From eLearning to MeLearning: EdTech and the Emerging Market for On-Demand Education Content

Dr. Dmitry Krasovskiy, Head of Education & Learning Services, EPAM SystemsDr. Dmitry Krasovskiy, Head of Education & Learning Services
We’ve all used some version of the phrase “X is the Netflix of Y.” As one of the original examples of what we now know as the Video on Demand (VoD), Netflix broke the mold in ways that transcended both technology and business, laying the groundwork for many modern conveniences we now take for granted. It was even credited – albeit unfairly – with the downfall of entertainment monolith Blockbuster Video, which only serves to cement Netflix’s legacy as arguably the biggest disruptor of its era. But that disruption has long since become the norm.

2020 saw a rapid shift toward digital transformation across just about every facet of our daily lives, especially in education with the transition to remote learning, where consumers have increasingly become educational product purchasers. This trend existed before the pandemic, but it was drastically accelerated by it, as distance learning at home prompted the emergence of new consumer behaviors:

• 51 percent of parents have increased spending on virtual learning tools
• 2.9 times growth in eLearning subscriptions in March of 2020 compared to the previous 12 months
• A 444 percent increase in online course enrollment, according to Coursera
• Seven out of the ten largest publicly disclosed EdTech funding deals in the U.S. went to consumer-orientated businesses

This dynamic is causing the market to shift toward subscription-based access, where subscribers can access content at any time from a variety of resources, just as they would with Netflix.

People like Netflix because, for the relatively low cost of a monthly subscription, they get unlimited access to an incredible library of content and services – all in the comfort of their own homes and at their convenience. Netflix’s engagement strategy essentially makes people addicted to services, so it’s natural to wonder whether it might be possible to create a scalable, Netflix-esque business model that makes everyone feel the same way about learning.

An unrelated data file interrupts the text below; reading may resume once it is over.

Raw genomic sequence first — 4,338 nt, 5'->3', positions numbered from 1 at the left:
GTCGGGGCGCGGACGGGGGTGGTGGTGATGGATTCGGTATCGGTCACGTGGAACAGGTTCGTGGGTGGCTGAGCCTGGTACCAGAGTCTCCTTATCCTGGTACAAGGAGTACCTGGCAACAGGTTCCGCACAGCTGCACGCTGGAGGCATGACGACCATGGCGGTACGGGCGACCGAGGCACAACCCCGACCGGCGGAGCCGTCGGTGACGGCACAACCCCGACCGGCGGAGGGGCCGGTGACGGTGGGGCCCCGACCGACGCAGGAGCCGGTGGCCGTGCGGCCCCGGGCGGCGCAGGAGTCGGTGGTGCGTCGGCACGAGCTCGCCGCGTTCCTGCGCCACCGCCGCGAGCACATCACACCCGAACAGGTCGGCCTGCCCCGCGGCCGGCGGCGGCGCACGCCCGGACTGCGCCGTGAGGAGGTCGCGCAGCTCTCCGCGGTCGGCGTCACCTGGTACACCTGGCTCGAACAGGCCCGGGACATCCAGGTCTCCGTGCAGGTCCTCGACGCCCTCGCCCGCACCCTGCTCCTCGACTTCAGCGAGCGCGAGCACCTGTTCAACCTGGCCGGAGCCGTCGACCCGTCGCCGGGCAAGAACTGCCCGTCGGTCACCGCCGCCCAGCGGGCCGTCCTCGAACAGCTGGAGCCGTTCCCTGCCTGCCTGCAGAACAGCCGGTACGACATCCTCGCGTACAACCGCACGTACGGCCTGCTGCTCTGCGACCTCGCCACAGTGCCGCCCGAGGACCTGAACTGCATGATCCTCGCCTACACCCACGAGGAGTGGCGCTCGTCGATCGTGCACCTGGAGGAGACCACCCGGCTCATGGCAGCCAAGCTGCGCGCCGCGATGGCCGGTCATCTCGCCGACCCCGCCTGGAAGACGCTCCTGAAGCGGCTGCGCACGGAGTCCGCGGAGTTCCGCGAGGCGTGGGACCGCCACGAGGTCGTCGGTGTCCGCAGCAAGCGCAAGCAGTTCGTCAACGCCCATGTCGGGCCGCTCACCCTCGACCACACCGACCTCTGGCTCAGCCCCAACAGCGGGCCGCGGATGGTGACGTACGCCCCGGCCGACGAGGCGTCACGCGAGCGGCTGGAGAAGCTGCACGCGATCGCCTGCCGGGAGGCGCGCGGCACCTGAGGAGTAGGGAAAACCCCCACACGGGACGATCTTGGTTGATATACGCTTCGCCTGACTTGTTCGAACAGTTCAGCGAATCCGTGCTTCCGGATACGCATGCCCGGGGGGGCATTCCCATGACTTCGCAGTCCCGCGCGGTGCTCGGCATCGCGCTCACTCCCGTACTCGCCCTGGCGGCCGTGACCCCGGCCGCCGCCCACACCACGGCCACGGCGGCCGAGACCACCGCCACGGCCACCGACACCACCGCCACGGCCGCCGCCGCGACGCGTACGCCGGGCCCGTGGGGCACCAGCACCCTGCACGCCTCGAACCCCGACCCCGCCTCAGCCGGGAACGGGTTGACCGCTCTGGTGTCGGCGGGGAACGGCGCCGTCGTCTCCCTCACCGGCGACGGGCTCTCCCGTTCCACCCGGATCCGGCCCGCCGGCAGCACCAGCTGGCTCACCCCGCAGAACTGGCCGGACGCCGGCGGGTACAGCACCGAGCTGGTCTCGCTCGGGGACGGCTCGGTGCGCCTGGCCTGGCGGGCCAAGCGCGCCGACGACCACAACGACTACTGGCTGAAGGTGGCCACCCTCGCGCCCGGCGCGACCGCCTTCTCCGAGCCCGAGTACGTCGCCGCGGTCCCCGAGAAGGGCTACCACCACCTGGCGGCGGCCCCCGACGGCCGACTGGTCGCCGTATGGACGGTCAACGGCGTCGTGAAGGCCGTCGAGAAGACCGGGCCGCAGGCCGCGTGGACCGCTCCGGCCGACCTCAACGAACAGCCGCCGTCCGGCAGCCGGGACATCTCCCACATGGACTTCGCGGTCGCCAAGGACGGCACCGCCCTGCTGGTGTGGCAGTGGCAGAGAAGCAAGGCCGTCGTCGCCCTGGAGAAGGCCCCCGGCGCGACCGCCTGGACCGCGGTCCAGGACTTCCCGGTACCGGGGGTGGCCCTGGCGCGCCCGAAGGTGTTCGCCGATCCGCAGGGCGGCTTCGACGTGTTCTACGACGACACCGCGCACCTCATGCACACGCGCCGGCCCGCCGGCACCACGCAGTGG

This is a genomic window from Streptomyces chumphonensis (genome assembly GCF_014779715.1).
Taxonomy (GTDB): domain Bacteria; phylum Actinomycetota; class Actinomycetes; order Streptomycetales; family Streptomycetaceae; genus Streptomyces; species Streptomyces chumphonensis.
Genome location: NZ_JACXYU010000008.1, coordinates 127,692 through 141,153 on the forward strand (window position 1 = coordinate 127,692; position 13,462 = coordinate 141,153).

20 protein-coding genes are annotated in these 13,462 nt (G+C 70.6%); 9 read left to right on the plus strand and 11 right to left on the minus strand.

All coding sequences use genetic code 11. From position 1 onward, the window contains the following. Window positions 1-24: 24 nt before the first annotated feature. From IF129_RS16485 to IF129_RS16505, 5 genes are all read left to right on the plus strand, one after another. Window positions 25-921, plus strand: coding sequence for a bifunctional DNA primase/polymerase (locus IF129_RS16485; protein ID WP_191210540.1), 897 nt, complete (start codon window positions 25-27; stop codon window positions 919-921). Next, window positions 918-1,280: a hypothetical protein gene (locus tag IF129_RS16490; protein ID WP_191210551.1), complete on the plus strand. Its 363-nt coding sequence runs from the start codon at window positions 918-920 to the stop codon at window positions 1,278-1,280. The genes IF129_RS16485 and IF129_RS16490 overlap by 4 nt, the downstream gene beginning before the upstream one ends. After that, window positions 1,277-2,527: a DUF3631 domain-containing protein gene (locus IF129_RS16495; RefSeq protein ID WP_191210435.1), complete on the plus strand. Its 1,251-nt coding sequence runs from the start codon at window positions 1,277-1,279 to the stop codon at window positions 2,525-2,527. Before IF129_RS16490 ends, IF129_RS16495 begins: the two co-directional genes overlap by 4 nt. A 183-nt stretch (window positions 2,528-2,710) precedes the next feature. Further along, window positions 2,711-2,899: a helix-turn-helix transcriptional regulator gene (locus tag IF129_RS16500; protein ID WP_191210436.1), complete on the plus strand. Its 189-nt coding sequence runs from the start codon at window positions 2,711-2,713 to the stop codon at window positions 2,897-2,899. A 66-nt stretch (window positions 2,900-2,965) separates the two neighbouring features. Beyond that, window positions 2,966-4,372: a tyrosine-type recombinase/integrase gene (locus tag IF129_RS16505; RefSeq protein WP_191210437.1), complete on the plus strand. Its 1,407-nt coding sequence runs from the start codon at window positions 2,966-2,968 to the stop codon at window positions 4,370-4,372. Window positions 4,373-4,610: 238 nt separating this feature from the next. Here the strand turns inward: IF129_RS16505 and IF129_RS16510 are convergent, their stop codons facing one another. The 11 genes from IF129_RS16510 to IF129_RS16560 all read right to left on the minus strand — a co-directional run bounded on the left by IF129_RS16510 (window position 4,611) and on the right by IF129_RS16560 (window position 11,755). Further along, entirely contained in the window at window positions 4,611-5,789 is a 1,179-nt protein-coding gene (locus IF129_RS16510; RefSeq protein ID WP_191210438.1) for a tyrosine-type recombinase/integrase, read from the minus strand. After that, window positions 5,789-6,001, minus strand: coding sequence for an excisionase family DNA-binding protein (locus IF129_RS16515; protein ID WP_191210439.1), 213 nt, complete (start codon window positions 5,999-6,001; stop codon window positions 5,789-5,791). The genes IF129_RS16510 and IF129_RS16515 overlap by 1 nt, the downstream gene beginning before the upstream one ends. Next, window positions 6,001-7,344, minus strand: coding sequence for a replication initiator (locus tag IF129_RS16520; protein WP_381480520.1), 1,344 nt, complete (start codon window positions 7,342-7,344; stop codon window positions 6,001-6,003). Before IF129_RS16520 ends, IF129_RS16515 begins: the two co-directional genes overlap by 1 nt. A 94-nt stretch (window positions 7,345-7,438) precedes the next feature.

Looking at Netflix as an example of a successful subscription model, we have to ask ourselves:Do we have a Netflix-like unicorn in EdTech? And if not, then why? With its engaging and intuitive interface, Netflix continues to take the entertainment market by storm just as it has since it was still sending DVDs to subscribers through the mail, making its model a potential game-changer for a market as essential as education – where the market is undeniably geared to benefit from a host of trends:

New business models: While educational institutions now need to tighten their belts on spending, making it difficult to sell them new products and services, EdTech that adopted a direct-to-learner strategy may find themselves in a more favorable position by opening the doors directly to people’s homes.

Next-generation learning experience: Netflix works so well in large part because of the user-focused experience it provides. Creating a similar, learner-centric experience for students could propel EdTech to the next level.

Artificial Intelligence (AI) applications and data analytics: The data-driven approach used by Netflix to make viewing recommendation could be leveraged by EdTech to create – with a few more data points in its algorithms – personalized and adaptive learning programs for students.

Education to employment: Now, better than ever, learners can make choices with their careers (and finances) in mind. Netflix provides a variety of content – and a Netflix-like EdTech provider should seek to do the same in the interest of serving students’ lifelong learning needs.

Optimization: Cloud migration, enabling self-service support and implementing interoperability are some of the ways to optimize costs while producing quality digital education solutions.

Netflix’s platform is so effective because it provides not just an industry-standard infrastructure for digital content delivery available 24/7, but also an intuitive user interface that includes a data-driven recommendation system, which, combined with the right amount of EdTech expertise and customization, could be applied effectively to education content. Acquiring that content, however, could be problematic because of big questions surrounding intellectual property and royalty rights.

Netflix fundamentally and permanently changed the way people consume entertainment content, but those changes extended – and continue to extend – well beyond the premise of the platform, which itself has evolved substantially over the years. Through its powerful, data-driven interface, users can create their own perfect mix of the content they want, when they want it. As this model continues to spread into other industries, there’s potential in the education sector to create a similar model that will engage students of all ages for years to come.